In March 2010, when Davidson was 60 years old, he submitted to a detailed evaluation by a prison psychologist. The reviewer, S. Thacker, Ph.D., concluded that Davidson had realistic and feasible parole plans. Davidson indicated that he had been accepted into two transitional release programs. One of them, the New Life Institute in Canyon Country, is a residential program involving work, Bible studies, and participation in 12-step programming. The other, Hacienda Christian Life Campus, has a facility in Parris, California. Davidson is active in Alcoholic Anonymous (AA) programs and intends to remain so for the indefinite future. He plans to lead a sober lifestyle with persons who do the same, and to remain active in Bible studies and Christian friendships. He hopes to become a substance abuse counselor in one of the programs that has accepted him.

Davidson previously had applied for parole. The Board had issued a three-year parole denial at that time. In connection with that application, he had been diagnosed as alcohol dependant. The present evaluator found that Davidson had reflected on his life and character, and had recognized that his previous approach in dealing with emotions by drinking alcohol was ineffective. He acknowledged his "past immaturity, selfishness and irresponsibility", particularly with respect to his wife and children. He expressed regret and remorse.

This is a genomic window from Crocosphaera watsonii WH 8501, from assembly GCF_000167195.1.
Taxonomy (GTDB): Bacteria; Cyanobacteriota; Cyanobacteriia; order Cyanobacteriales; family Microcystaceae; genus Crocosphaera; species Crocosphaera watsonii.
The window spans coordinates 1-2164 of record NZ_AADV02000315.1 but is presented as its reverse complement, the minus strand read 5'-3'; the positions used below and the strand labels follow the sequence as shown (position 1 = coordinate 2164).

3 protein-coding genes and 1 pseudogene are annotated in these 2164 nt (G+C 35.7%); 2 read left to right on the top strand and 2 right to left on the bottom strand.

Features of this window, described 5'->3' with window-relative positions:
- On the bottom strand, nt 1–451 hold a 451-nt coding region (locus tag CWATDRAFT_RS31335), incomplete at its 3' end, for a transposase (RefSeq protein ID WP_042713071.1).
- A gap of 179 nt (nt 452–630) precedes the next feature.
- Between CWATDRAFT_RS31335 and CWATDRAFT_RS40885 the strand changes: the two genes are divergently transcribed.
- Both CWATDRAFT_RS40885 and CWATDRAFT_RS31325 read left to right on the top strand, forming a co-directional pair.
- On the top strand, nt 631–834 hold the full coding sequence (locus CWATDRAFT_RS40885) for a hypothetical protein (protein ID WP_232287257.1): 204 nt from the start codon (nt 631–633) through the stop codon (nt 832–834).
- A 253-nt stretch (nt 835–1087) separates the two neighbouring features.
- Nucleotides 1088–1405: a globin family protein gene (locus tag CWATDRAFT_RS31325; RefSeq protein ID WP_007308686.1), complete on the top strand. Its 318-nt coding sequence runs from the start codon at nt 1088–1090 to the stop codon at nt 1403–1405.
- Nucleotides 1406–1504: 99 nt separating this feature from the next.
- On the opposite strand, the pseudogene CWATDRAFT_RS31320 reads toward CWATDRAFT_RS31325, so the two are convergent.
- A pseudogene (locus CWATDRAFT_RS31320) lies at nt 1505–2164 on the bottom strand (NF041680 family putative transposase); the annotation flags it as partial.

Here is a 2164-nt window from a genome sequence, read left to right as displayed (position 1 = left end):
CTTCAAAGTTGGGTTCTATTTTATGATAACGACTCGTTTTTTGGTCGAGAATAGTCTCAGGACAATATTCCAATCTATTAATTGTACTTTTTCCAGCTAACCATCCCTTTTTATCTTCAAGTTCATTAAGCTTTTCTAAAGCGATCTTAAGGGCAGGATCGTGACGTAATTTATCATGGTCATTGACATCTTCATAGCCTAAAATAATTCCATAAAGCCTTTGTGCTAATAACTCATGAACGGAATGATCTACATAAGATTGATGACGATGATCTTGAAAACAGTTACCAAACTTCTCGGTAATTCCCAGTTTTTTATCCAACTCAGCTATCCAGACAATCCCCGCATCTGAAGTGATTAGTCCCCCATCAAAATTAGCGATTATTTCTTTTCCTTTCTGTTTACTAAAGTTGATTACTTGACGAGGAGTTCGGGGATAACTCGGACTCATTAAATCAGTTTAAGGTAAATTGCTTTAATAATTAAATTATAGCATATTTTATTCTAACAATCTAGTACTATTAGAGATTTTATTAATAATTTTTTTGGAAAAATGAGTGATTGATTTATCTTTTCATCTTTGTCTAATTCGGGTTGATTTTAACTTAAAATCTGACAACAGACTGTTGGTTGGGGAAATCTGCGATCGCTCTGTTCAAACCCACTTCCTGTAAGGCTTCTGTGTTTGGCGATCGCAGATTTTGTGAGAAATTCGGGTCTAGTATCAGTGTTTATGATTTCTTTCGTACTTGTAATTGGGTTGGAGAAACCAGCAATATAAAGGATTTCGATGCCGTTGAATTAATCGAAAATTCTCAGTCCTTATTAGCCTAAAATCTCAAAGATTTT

Describing the commitment offense to Dr. Thacker, Davidson said that he "had a short in [his] headlights and [he was] pretty sure they had gone out." He said that he must have passed out before failing to heed the stop sign. He was traveling at 55 miles per hour, slammed on the brakes, but it was too late. Nevertheless, he acknowledged that the crime was entirely his fault; it would not have happened if he "had been doing the right thing." Asked how he would keep out of trouble in the future, he said that he would not "break the law, will not drink." As for driving, he said that he could still ride a bicycle and probably would get his drivers license back eventually.

As Davidson described the commitment offense at the parole hearing, "I went out, and I got in the car, and I went out with my son. And I went to a bar, pool hall in Lancaster, California. I had too much to drink. I was not, I didn't have a program in place to realize the depth of my disease. I didn't really understand it myself, and I got drunk, and I went out, and I got into an accident. And the collision cost the life of Luther Wafford, and that's why I'm here today."

As to remorse and insight, the evaluator noted that these are abstract concepts, which do not lend themselves to "operationalized definition or measurement." Davidson took full responsibility for the crime, which he attributed to his own immaturity and refusal to accept the fact that he could not control his drinking. He said he had been caring for his father, then grieving his father's death, and that these were stressors that contributed to the drinking.

While in prison Davidson continuously participated in AA programs, and completed several educational and self-help programs. During the more than 13 years before his recent parole hearing, he had never received a "115" citation (for violation of law under circumstances that are not minor in nature) and received only four 128A's (for minor infractions). Davidson also completed a "vocation" (training program) in textile and garment making, earned ...